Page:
On average I spend around ฿25,000 (US $695) per month.
I know you did some CouchSurfing, are you still into that? What are some other ways you save on accommodation when you’re not at your home in Chiang Mai?
When I travel alone I sometimes use CouchSurfing. Last time it was in India. I stayed in Kovalam with a really nice Russian guy, who was subletting a whole guesthouse from a local. It was the beginning of the low season and he didn’t have anyone there, so I had my own room with a bathroom for free.
Another way to save money is to make friends wherever you go. Thanks to Facebook you can keep in touch with people you meet in your travels. Maybe they could host you for a little while if you happen to travel to their area. And if they can’t take you in, then maybe at least they will know a cheap place to stay. I only stayed with friends when I visited Australia and it was great.
And if you can, take someone with you. Solo travel is overrated because you end up spending more money. It is cheaper to share a room, a taxi ride, and even a meal with someone. Of course before you decide to travel with someone, you need to be sure that they will be a good travel companion.
You work as a teacher in Chiang Mai. What was the process like of getting the right qualifications and finding a job? How much are you paid and do you get any benefits (housing subsidy, travel allowance, etc.)?
I actually don’t work as a teacher anymore…well, not officially. Two weeks ago I finished my work at the school. I enjoyed the job most of the time, but I was getting more and more annoyed by the bureaucracy and disorganization. The curriculum didn’t make sense and the students couldn’t learn anything because most of the things were too difficult. Also — and this reason for quitting might sound silly to some — I am not a morning person. My classes would start at 8 a.m. and I would be half conscious.
I also wanted to work on my writing and my blog. When you live in Southeast Asia you don’t need to earn much and that allows me to develop my passions and ambitions.
I found a good company that offers online English classes and I teach English online now. I earn exactly the same money as before (around ฿25,000 or US $695), plus I earn money from my writing projects.
I don’t want to discourage anyone from becoming a teacher in Thailand. I think it is a great experience and it really allows you to see the country from the inside. If you want to be a teacher here, then do the TEFL course first. You need at least a bachelor degree. Most schools prefer native speakers, but I know a lot of people from France, Poland and Russia who got jobs here.
The minimum rate is around ฿25,000 (US $695). You can live comfortably here on that. Some schools offer more, plus paid holidays, medical insurance etc., but that’s not the case with every school. For example, my contract was from June to March. After a year, I wanted to stay with the same school. My new contract was again from June, so I had two months of unpaid holidays. You need to be ready for things like that.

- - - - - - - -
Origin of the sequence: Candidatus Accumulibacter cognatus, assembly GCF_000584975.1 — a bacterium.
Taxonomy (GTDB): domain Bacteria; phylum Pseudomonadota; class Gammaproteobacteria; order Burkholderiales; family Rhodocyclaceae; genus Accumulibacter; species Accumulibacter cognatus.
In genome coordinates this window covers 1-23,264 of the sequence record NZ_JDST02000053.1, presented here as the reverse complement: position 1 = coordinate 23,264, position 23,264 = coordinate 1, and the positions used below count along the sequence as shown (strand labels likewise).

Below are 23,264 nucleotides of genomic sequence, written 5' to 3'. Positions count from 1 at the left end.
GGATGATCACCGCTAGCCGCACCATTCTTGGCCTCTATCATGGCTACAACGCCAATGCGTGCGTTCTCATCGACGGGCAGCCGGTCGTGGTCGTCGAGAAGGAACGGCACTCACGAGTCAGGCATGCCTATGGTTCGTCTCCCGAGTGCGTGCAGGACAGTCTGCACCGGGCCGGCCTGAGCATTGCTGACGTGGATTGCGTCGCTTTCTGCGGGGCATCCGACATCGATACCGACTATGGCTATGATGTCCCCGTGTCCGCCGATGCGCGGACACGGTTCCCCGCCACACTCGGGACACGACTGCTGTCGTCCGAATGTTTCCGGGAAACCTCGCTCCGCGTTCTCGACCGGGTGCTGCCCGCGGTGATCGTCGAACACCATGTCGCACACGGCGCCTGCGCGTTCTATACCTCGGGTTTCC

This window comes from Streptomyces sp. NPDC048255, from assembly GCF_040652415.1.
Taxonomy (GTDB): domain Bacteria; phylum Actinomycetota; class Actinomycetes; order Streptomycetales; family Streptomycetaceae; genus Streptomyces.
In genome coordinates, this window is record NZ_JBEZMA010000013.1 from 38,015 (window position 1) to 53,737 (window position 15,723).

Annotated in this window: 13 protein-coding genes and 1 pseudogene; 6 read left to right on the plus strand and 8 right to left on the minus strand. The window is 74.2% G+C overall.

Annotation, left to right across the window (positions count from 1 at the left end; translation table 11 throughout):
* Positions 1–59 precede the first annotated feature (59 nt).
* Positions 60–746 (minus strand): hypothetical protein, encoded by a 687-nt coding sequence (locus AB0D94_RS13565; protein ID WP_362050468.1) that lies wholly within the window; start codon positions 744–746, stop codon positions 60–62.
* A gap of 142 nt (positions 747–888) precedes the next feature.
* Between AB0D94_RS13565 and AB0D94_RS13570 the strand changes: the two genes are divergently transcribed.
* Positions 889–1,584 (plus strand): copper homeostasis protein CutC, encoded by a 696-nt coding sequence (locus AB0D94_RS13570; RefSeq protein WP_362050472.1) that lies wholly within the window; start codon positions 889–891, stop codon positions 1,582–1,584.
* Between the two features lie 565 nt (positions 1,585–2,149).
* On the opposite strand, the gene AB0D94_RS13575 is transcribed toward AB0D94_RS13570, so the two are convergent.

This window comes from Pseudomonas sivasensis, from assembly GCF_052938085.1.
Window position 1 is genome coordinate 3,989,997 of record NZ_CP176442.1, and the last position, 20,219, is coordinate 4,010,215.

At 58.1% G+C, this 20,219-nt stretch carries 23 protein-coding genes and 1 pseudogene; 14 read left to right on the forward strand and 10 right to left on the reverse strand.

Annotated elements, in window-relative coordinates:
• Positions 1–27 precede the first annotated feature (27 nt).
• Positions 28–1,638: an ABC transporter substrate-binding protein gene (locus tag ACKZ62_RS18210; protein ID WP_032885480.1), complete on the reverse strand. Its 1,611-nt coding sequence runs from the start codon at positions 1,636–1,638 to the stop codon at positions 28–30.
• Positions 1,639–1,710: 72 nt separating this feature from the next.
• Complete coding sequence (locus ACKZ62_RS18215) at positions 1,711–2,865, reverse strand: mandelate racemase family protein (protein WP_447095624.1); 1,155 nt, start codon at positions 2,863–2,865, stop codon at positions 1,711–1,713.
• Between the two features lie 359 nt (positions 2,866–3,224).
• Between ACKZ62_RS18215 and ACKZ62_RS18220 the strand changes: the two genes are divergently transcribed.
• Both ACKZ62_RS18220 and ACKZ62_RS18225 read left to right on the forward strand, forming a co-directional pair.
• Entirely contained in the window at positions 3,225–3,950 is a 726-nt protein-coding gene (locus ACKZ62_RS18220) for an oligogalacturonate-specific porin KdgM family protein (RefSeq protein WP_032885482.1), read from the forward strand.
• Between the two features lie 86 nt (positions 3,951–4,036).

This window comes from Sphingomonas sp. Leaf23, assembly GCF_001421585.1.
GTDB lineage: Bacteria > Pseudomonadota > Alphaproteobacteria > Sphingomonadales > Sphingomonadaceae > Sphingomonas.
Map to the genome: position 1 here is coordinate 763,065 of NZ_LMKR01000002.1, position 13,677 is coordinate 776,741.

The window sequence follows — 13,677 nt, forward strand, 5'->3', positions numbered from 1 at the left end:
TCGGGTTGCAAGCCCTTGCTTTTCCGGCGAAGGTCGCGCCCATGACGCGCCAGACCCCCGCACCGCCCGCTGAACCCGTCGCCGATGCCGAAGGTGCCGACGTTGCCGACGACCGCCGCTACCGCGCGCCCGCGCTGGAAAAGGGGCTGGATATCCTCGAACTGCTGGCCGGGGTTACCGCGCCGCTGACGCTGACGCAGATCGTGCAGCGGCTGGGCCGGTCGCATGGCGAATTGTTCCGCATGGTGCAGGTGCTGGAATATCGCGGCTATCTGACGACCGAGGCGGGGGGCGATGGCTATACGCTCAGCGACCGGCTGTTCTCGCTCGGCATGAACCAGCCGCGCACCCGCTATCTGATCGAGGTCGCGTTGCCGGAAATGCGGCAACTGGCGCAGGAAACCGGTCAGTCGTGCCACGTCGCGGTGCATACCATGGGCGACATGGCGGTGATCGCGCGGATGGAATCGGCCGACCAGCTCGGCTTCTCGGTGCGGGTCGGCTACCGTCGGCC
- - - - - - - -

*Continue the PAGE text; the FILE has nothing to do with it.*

How can someone go about finding a job teaching English online? Is there a website where such jobs are advertised or did you find it through someone you know?
I had looked for similar jobs before I got this one. I Googled it and I found a few offers on Facebook groups for expat teachers and digital nomads. One company declined to hire me because I was in Thailand and they decided the Internet wasn’t reliable. Another company refused to take me on because of my accent. My English is fluent, but I do have a slight accent and they said that their clients were picky and only wanted native speakers.
The job that I got now I found through a friend, who recommended me. It is an international company, based in New York. Their lessons are 24 hours a day and I can choose my own schedule.
There are a lot of online teaching companies, but expat teachers don’t really trust them. Some are unreliable, so you need to be careful. Do you research first, or find someone who is already working for them.
Do you have any plans, beyond Thailand and beyond teaching? Are you making any preparations now for that — like saving up maybe or building other sources of income?
At the moment I am thinking of travelling a little next year, and then maybe going to Spain or Italy to settle there. I am not sure yet.
I am not making huge preparations. As I said, I teach English at the moment and that’s a big part of my income. I do want to develop my writing and start getting better-paid projects, which hopefully will allow me to quit teaching altogether.
Unfortunately, I cannot save up at the moment, at least not much, but I am trying to earn more and I think I am going in the right direction.
Joanna Szreder was born in Poland and spent 10 years in England, working various administration jobs. Two years ago she decided to go to Thailand, where she now lives. For a year and a half she taught English in a local college in Chiang Mai and finally decided to quit the job. She now earns her living as an online teacher and a freelance copywriter.